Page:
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Delirium

by Douglas Cooper

Those looking forward to their reacquaintance with Izzy Darlow, the neurotic fairy-tale raconteur of Douglas Cooper’s enchanting 1992 novel Amnesia, are likely to be disappointed by the author’s muddled sophomore effort, the aptly titled Delirium.

For one thing, Darlow appears in Delirium not as the narrator but as just another name in a cast of tangential, somewhat clichéd, undeveloped characters. Like Cooper, Izzy has moved to New York. Unlike Cooper (one supposes), he has done so to escape the past of ghosts, ravine hauntings, and Judeo-Christian symbology that Cooper’s reading audience will so vividly remember from Amnesia.

But the past haunts Izzy, this time in the form of a mysterious woman visitor and a phantom biography that threatens to reveal the secret of the callous architect Ariel Price. The reader begins this novel engaged and confident that they are in the hands of, if not Izzy, then some equally adept narrator. That is to say, one looks forward to being drawn into the Cooper world where guilt is a kind of confused morality, and dreamscape cities suck the hope right out of everything.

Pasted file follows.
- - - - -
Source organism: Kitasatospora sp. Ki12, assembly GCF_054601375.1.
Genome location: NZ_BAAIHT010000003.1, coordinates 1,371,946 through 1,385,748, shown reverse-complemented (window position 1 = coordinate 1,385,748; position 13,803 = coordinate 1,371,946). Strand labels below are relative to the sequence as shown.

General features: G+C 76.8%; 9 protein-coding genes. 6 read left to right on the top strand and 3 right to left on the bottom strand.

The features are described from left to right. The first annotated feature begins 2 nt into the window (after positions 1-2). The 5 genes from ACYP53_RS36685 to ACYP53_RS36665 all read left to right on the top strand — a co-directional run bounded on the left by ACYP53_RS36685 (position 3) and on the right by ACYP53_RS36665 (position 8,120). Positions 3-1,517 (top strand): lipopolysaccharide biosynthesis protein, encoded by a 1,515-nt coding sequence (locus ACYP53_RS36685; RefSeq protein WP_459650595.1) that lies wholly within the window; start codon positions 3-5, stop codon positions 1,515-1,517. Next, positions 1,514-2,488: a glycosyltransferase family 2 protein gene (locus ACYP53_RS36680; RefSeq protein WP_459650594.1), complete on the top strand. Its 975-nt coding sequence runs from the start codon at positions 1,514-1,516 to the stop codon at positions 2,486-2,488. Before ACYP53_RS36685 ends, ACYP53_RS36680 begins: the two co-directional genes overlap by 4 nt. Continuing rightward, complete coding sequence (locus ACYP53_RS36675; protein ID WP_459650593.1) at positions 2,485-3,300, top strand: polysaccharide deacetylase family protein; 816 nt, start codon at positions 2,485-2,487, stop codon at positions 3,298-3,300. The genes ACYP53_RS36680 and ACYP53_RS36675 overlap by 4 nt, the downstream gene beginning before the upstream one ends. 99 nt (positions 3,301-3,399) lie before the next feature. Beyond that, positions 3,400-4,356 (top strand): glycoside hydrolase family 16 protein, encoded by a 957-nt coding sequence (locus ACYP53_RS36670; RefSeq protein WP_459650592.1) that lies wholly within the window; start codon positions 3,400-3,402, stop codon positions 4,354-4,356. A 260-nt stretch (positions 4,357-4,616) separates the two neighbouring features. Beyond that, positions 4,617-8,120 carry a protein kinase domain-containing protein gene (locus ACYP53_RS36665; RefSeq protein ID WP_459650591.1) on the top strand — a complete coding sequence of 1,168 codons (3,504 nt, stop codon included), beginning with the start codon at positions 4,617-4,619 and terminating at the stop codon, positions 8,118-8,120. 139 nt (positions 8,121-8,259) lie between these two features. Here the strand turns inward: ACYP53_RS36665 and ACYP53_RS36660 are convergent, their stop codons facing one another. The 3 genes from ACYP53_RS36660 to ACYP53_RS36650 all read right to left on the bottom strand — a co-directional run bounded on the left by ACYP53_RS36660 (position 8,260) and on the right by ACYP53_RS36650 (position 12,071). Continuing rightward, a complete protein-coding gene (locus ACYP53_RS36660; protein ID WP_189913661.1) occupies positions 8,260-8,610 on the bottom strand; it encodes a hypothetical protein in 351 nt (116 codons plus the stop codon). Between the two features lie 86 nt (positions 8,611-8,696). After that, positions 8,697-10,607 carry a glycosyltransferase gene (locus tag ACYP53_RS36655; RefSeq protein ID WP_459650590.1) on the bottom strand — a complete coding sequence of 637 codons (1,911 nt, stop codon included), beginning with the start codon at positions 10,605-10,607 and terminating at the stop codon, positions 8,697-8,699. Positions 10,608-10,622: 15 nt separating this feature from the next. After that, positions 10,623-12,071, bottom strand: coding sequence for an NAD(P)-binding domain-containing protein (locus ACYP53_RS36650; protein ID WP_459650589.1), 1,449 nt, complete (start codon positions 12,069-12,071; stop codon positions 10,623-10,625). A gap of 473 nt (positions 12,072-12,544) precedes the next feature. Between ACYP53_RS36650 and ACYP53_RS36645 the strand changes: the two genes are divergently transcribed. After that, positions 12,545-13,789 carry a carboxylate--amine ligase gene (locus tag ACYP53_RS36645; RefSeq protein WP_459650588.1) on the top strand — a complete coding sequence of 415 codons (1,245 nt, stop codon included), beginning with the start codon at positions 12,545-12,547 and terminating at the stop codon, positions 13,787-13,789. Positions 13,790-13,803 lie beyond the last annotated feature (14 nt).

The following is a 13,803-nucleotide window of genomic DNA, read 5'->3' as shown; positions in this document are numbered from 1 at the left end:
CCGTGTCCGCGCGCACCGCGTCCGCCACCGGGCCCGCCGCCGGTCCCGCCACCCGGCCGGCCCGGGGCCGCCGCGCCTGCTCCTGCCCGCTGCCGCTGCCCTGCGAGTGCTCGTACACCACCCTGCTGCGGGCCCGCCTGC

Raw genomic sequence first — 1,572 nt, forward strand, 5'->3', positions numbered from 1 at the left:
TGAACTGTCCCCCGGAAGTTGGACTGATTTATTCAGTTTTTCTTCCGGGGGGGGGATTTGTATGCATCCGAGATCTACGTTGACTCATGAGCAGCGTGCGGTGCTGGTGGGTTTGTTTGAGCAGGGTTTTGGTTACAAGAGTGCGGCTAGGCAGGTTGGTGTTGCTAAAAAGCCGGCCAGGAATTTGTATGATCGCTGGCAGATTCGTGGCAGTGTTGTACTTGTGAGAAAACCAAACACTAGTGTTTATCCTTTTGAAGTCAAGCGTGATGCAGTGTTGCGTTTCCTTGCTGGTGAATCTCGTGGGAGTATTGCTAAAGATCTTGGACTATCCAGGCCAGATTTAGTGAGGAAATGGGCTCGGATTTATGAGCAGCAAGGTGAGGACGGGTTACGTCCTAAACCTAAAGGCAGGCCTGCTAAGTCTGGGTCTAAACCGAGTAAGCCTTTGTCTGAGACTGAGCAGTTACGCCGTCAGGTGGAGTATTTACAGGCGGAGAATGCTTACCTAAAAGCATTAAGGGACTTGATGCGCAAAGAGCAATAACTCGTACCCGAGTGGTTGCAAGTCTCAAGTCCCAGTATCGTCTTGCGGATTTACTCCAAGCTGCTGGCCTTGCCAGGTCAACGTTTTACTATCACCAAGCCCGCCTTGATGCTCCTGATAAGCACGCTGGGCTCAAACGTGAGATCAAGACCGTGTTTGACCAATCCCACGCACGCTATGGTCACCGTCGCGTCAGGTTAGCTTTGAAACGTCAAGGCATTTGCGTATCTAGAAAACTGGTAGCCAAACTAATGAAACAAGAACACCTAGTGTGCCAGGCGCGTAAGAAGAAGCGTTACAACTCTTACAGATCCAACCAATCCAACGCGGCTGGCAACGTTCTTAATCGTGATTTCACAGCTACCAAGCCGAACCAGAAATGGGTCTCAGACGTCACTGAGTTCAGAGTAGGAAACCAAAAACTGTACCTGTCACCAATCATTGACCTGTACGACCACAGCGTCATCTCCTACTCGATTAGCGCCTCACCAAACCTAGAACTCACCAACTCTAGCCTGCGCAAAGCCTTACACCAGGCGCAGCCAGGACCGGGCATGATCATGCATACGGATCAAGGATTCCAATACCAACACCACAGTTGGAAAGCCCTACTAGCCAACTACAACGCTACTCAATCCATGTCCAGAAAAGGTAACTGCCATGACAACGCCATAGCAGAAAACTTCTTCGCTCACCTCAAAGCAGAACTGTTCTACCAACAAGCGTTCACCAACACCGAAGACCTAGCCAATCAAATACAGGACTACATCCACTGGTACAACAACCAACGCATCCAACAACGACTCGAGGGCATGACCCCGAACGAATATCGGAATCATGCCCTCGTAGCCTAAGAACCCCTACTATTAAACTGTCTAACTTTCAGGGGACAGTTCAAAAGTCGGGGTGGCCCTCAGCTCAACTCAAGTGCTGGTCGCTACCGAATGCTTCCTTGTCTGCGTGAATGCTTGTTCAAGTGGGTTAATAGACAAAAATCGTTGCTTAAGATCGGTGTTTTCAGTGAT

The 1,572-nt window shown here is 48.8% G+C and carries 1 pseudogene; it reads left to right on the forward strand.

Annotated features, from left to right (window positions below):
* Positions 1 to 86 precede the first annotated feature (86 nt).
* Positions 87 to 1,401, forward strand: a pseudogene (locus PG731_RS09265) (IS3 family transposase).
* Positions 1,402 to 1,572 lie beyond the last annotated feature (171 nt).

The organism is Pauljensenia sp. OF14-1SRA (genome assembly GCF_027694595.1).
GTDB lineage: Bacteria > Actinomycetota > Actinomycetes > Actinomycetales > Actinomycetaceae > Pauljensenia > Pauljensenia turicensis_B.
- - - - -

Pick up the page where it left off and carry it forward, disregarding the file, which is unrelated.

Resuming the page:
But as the novel introduces a vaguely familiar cast of urban stereotypes including the saint/whore runaway Bethany, the crippled but kind visionary Cosimo and, most dubious of all, the goth artiste Scilla, one feels, in fact, rudely thrust out of the world of Izzy Darlow. Izzy, for instance, would never be guilty of penning a sentence such as: “Ariel emerges from the bus into the sickly humidity and stumbles along the shore of the ailing water until, nauseated from the journey, he sits heavily on a sharp rock.”

No, it is Cooper himself who is responsible for the adjective-laden, overwrought tone of this book. He has also burdened what is, at heart, an interesting story with unnecessary pretension and preachy, unconvincing plot-lines.

The memory of Izzy Darlow ensures that there will be die-hard Cooper fans who will seek out this book. Having reached the end of the story, however, I suspect they will long for another novel from Cooper, one that will recollect the legacy of Amnesia before it is forgotten in the throes of Delirium.